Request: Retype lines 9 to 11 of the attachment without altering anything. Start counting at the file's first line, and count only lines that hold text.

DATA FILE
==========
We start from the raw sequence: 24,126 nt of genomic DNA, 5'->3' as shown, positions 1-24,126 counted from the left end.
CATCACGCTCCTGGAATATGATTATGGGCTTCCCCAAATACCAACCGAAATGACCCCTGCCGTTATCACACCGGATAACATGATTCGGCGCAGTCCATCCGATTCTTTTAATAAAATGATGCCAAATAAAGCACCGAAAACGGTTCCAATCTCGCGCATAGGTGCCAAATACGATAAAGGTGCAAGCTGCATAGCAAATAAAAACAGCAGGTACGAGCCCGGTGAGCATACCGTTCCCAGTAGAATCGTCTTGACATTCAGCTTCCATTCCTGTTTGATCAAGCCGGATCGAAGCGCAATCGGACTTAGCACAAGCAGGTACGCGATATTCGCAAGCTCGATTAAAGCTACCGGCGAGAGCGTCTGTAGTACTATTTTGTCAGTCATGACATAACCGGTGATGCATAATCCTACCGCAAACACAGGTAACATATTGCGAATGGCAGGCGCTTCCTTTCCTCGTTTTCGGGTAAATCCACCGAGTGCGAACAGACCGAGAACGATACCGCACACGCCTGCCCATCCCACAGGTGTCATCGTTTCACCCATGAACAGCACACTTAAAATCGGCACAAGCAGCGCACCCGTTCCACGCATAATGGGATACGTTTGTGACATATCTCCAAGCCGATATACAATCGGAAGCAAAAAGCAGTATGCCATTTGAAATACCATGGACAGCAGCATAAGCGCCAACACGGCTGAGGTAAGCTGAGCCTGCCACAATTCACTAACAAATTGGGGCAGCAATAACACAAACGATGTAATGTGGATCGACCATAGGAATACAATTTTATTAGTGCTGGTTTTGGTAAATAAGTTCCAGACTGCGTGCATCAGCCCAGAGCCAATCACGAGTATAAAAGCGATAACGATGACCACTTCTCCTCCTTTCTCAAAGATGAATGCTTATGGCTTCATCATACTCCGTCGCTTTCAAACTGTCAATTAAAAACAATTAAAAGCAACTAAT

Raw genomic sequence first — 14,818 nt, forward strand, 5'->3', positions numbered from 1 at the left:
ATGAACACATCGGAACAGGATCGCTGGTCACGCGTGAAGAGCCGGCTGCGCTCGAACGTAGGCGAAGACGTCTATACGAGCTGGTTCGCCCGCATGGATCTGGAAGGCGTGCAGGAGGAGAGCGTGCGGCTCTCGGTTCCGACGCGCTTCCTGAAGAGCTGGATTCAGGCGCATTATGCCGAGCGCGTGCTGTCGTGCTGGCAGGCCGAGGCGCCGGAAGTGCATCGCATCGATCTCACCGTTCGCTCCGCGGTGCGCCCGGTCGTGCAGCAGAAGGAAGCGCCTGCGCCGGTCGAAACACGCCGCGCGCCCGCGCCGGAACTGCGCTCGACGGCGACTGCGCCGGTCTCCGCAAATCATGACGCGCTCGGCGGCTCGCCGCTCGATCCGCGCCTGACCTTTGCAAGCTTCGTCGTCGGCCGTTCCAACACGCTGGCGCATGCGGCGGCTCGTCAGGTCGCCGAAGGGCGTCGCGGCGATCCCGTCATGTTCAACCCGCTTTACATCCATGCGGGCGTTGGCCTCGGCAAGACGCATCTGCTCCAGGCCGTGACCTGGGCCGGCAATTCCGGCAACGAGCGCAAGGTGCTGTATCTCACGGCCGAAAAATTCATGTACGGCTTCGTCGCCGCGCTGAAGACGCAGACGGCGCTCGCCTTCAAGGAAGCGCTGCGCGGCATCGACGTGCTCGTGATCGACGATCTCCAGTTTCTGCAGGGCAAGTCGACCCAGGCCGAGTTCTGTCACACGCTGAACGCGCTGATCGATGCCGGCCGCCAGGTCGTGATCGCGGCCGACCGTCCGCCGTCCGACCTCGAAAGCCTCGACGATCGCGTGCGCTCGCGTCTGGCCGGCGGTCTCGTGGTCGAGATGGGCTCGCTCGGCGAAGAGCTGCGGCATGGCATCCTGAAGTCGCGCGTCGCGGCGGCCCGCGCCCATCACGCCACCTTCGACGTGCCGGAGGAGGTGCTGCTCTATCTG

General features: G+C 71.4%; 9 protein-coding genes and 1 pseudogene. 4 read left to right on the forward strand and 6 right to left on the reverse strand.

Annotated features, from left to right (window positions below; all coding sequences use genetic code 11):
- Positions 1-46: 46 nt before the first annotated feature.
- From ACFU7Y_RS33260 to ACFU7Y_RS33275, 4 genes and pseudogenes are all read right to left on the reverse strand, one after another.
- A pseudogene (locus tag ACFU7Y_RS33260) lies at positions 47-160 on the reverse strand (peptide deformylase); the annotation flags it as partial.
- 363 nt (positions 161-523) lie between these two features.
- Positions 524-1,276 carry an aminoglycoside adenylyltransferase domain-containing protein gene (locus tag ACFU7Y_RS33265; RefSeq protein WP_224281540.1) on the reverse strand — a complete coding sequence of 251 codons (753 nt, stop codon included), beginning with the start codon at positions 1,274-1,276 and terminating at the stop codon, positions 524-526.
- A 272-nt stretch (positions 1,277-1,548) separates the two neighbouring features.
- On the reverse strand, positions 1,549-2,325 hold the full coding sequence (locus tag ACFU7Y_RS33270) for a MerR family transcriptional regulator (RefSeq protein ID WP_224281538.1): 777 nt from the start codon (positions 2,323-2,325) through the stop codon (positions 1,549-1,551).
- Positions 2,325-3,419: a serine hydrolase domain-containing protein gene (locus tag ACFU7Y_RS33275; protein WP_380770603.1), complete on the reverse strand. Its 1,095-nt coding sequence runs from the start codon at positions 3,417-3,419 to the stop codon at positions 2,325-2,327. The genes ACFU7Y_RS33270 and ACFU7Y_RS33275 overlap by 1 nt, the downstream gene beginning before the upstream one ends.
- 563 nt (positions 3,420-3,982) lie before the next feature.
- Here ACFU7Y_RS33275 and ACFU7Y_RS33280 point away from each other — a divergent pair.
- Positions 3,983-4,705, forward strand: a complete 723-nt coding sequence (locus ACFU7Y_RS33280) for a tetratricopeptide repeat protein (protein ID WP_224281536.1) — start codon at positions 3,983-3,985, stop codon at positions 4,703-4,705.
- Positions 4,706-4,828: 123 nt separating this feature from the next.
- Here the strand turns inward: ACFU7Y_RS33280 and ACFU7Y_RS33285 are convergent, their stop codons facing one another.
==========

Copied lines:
- A pseudogene (locus tag ACFU7Y_RS33260) lies at positions 47-160 on the reverse strand (peptide deformylase); the annotation flags it as partial.
- 363 nt (positions 161-523) lie between these two features.
- Positions 524-1,276 carry an aminoglycoside adenylyltransferase domain-containing protein gene (locus tag ACFU7Y_RS33265; RefSeq protein WP_224281540.1) on the reverse strand — a complete coding sequence of 251 codons (753 nt, stop codon included), beginning with the start codon at positions 1,274-1,276 and terminating at the stop codon, positions 524-526.